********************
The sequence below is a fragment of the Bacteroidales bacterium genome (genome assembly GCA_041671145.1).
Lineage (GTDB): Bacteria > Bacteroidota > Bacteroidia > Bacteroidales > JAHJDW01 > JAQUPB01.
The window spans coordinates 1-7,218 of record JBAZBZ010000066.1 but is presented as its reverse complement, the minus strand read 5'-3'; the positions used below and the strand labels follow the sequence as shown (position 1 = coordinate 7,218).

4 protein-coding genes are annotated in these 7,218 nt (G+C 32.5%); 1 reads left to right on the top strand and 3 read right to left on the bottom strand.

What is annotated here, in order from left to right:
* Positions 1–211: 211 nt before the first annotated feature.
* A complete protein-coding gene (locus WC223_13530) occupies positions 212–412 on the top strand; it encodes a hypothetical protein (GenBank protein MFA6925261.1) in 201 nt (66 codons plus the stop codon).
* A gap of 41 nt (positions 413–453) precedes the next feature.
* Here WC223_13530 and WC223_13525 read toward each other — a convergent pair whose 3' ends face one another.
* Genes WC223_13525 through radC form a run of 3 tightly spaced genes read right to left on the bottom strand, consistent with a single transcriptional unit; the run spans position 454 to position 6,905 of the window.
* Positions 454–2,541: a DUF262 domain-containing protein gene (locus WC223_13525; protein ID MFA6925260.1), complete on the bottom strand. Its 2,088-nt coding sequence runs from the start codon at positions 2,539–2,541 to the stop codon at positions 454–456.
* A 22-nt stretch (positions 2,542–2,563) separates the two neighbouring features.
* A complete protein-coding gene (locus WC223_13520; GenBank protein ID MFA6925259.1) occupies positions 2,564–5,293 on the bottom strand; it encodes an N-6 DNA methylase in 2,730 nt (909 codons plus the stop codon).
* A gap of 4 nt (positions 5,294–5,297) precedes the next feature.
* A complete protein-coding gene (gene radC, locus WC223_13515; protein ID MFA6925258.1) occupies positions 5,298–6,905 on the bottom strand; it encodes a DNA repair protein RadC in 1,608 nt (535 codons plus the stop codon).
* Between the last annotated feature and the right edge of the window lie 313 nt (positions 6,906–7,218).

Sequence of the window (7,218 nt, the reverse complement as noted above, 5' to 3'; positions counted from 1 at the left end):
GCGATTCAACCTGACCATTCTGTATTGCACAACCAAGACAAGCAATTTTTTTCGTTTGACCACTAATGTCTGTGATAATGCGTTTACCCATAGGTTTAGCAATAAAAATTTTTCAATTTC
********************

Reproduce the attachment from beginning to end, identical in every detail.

The sequence below is a fragment of the Bacteroidales bacterium genome (genome assembly GCA_041671145.1).
Lineage (GTDB): Bacteria > Bacteroidota > Bacteroidia > Bacteroidales > JAHJDW01 > JAQUPB01.
The window spans coordinates 1-7,218 of record JBAZBZ010000066.1 but is presented as its reverse complement, the minus strand read 5'-3'; the positions used below and the strand labels follow the sequence as shown (position 1 = coordinate 7,218).

4 protein-coding genes are annotated in these 7,218 nt (G+C 32.5%); 1 reads left to right on the top strand and 3 read right to left on the bottom strand.

What is annotated here, in order from left to right:
* Positions 1–211: 211 nt before the first annotated feature.
* A complete protein-coding gene (locus WC223_13530) occupies positions 212–412 on the top strand; it encodes a hypothetical protein (GenBank protein MFA6925261.1) in 201 nt (66 codons plus the stop codon).
* A gap of 41 nt (positions 413–453) precedes the next feature.
* Here WC223_13530 and WC223_13525 read toward each other — a convergent pair whose 3' ends face one another.
* Genes WC223_13525 through radC form a run of 3 tightly spaced genes read right to left on the bottom strand, consistent with a single transcriptional unit; the run spans position 454 to position 6,905 of the window.
* Positions 454–2,541: a DUF262 domain-containing protein gene (locus WC223_13525; protein ID MFA6925260.1), complete on the bottom strand. Its 2,088-nt coding sequence runs from the start codon at positions 2,539–2,541 to the stop codon at positions 454–456.
* A 22-nt stretch (positions 2,542–2,563) separates the two neighbouring features.
* A complete protein-coding gene (locus WC223_13520; GenBank protein ID MFA6925259.1) occupies positions 2,564–5,293 on the bottom strand; it encodes an N-6 DNA methylase in 2,730 nt (909 codons plus the stop codon).
* A gap of 4 nt (positions 5,294–5,297) precedes the next feature.
* A complete protein-coding gene (gene radC, locus WC223_13515; protein ID MFA6925258.1) occupies positions 5,298–6,905 on the bottom strand; it encodes a DNA repair protein RadC in 1,608 nt (535 codons plus the stop codon).
* Between the last annotated feature and the right edge of the window lie 313 nt (positions 6,906–7,218).

Sequence of the window (7,218 nt, the reverse complement as noted above, 5' to 3'; positions counted from 1 at the left end):
GCGATTCAACCTGACCATTCTGTATTGCACAACCAAGACAAGCAATTTTTTTCGTTTGACCACTAATGTCTGTGATAATGCGTTTACCCATAGGTTTAGCAATAAAAATTTTTCAATTTC